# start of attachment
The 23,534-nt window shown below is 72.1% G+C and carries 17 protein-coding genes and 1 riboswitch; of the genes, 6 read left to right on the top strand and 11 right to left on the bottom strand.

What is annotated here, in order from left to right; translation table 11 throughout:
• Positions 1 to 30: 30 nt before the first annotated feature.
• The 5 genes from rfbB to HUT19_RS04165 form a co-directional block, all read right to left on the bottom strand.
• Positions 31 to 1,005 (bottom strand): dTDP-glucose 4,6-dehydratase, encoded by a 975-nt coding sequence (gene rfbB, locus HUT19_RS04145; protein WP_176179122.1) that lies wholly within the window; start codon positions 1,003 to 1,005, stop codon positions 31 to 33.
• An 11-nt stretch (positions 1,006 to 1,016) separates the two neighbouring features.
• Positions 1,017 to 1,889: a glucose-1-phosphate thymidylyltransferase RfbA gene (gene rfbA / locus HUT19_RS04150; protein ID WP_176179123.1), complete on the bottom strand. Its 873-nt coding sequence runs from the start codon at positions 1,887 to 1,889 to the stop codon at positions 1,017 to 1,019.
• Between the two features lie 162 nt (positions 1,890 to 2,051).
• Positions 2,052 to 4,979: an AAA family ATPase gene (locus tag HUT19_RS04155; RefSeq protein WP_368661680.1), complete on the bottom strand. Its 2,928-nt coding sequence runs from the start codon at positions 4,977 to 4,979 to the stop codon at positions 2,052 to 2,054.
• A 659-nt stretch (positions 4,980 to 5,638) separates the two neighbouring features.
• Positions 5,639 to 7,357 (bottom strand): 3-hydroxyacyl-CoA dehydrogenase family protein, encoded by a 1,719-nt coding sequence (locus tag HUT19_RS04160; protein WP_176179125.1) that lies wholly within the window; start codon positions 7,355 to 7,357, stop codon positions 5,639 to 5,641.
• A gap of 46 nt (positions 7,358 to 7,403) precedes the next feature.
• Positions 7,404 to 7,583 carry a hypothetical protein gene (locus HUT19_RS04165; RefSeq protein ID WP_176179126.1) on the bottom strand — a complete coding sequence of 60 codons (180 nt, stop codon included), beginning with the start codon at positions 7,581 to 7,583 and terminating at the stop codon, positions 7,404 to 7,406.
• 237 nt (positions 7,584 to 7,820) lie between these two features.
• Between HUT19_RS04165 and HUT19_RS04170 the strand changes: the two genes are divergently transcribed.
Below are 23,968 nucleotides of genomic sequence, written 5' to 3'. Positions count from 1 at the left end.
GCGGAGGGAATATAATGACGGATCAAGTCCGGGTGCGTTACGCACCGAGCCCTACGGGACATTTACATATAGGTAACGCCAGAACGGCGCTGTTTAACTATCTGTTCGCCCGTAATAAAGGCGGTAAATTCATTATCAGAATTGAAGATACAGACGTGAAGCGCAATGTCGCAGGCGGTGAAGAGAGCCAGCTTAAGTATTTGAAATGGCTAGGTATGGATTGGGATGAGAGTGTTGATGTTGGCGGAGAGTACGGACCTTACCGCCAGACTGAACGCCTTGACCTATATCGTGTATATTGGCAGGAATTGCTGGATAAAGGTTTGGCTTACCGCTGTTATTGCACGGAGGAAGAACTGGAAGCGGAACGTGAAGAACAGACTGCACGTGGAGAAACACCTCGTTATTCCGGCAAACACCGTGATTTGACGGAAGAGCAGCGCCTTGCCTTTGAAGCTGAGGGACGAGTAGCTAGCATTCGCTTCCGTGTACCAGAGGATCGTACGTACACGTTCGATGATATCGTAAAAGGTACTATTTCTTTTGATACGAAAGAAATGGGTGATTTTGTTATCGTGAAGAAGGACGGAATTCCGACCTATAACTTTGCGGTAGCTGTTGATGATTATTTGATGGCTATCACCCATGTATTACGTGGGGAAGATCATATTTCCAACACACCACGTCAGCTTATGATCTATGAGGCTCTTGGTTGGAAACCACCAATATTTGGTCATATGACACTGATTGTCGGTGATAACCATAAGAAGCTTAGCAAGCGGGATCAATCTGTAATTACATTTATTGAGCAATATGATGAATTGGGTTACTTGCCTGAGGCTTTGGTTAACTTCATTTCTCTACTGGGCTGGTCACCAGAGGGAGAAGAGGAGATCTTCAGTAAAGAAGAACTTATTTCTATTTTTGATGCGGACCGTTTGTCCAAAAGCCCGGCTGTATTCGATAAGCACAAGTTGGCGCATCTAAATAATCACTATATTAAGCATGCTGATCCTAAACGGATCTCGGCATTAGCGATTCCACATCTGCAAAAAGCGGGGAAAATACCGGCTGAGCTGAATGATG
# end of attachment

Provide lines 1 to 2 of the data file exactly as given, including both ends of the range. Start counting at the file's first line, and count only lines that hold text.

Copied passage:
The 23,534-nt window shown below is 72.1% G+C and carries 17 protein-coding genes and 1 riboswitch; of the genes, 6 read left to right on the top strand and 11 right to left on the bottom strand.

What is annotated here, in order from left to right; translation table 11 throughout: